The Vocation Lectures
Originally published separately, Weber's 'Science as a Vocation' and 'Politics as a Vocation' stand as the classic formulations of his positions on two related subjects that go to the heart of his thought: the nature and status of science and its claims to authority; and the nature and status of political claims and the ultimate justification for such claims. Together in this volume, these newly translated lectures offer an ideal point of entry into Weber's central project: understanding how, as Weber put it, "in the West alone there have appeared cultural manifestations [that seem to] go in the direction of universal significance and validity."
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LibraryThing ReviewUser Review - thcson - LibraryThing
Although the editor describes these lectures as some of the most philosophical of Weber's works, my opinion is that they're not philosophical enough to be of interest today. He discusses the work of ... Read full review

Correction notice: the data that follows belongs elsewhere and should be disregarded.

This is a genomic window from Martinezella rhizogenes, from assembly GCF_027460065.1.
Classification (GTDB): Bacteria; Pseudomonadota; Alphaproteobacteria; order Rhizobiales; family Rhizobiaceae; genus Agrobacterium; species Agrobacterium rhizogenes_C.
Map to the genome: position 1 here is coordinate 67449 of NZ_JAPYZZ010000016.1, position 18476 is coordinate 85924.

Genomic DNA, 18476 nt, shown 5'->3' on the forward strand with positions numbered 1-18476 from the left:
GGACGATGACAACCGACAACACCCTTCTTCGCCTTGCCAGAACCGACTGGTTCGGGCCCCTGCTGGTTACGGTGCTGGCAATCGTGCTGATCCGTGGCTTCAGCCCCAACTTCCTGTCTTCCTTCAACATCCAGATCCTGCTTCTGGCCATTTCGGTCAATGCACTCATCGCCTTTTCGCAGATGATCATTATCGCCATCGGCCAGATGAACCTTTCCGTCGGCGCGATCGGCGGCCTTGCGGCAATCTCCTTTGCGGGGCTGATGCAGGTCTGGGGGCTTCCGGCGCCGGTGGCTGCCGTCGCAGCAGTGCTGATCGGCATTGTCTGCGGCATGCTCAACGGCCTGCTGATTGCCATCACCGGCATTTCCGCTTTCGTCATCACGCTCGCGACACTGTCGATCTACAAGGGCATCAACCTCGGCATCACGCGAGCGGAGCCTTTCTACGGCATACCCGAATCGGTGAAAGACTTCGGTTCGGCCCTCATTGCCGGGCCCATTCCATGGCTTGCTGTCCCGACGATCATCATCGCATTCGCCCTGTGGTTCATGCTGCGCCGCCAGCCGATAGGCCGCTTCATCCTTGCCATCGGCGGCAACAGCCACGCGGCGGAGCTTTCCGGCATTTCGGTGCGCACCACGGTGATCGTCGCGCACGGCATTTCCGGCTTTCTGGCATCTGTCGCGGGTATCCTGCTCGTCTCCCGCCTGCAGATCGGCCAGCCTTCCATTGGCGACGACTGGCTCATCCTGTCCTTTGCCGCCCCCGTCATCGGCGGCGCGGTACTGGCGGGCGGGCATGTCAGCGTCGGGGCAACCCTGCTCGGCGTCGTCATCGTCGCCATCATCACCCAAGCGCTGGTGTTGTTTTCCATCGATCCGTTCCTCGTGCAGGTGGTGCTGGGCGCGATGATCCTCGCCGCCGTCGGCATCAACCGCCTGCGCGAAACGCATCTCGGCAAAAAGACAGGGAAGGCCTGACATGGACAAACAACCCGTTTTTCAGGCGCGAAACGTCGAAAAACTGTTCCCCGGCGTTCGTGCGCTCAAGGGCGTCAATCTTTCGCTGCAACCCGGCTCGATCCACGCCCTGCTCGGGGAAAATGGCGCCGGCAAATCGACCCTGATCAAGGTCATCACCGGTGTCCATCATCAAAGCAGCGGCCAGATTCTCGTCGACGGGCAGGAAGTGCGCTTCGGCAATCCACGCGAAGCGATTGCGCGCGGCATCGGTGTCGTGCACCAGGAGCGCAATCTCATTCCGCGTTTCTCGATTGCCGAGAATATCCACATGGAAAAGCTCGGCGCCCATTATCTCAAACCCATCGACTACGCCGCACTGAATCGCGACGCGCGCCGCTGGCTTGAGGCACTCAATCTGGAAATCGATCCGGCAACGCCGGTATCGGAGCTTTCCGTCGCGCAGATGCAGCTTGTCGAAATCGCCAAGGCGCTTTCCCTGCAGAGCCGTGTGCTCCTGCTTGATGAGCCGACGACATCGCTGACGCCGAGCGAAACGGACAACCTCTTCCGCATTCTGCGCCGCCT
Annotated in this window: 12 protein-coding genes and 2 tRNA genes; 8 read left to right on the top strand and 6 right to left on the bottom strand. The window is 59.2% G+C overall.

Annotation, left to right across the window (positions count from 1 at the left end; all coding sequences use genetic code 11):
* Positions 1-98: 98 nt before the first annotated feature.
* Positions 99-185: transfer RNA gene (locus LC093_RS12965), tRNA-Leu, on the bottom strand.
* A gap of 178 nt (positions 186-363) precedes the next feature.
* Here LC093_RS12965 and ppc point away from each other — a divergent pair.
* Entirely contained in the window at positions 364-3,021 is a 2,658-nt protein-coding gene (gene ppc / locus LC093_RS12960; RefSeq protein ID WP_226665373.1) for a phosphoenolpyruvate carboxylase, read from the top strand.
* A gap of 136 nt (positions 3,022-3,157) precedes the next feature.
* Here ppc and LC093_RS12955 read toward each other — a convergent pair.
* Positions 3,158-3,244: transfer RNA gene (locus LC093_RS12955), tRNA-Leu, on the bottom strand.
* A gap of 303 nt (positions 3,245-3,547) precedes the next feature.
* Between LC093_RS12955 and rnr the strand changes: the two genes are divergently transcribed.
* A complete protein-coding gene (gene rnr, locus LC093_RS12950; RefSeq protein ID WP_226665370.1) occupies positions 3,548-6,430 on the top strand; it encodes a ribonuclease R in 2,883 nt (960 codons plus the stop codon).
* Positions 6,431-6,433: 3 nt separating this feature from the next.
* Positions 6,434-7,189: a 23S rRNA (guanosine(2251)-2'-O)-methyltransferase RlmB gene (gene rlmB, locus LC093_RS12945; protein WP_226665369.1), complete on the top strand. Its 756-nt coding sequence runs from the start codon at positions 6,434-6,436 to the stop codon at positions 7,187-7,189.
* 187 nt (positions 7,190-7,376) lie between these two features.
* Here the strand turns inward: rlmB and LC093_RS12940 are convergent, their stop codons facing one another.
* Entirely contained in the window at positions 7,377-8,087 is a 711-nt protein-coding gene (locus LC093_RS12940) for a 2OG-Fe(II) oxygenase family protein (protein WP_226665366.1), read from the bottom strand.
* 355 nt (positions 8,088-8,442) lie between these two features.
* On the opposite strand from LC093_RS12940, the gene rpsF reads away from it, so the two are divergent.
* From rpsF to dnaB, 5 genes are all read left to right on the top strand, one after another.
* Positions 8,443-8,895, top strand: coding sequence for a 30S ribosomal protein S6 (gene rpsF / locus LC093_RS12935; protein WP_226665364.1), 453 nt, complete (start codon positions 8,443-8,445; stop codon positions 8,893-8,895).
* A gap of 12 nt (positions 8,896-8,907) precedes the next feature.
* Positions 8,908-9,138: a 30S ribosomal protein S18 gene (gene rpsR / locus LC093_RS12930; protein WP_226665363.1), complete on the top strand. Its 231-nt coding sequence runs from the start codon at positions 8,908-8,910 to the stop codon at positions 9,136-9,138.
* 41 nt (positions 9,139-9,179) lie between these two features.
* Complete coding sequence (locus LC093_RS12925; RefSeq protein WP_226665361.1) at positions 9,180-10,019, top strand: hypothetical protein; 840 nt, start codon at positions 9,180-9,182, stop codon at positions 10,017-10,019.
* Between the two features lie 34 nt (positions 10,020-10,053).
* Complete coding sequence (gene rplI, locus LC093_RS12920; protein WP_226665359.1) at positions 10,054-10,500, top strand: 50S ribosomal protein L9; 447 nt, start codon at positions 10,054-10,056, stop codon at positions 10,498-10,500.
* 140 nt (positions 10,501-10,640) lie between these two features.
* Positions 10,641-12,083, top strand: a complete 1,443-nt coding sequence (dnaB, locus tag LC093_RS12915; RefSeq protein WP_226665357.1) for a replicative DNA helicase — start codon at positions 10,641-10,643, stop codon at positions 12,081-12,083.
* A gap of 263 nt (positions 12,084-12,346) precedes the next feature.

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academic achieve action activity administrative appearance bureaucracy Cambridge career claim consequences critique culture David Owen demagogue democracy domination economic Economy and Society election ence ethics of conviction ethics of responsibility existence experience fact fate force German History Holy Roman Emperor human idea important inner intellectual Jan Swammerdam kind Kurt Eisner Lassman leader leadership lecture legitimate live Marx Max Weber means members of Parliament modern Mohr monarchomach moral nature Niccolò Machiavelli Nietzsche Nietzsche's notables officials one's organization Parliament party passion person philosophy political polytheism position possible problem professional politicians Protestant Ethic purely question rationalization Raymond Aron realm religious revolution role Ronald Speirs rule ruler scholar scientific sense situation social Sociology Spartacist League task teacher Theory thing tion translated true Tübingen ultimate University of Toronto University Press vocation for science Wolfgang Mommsen word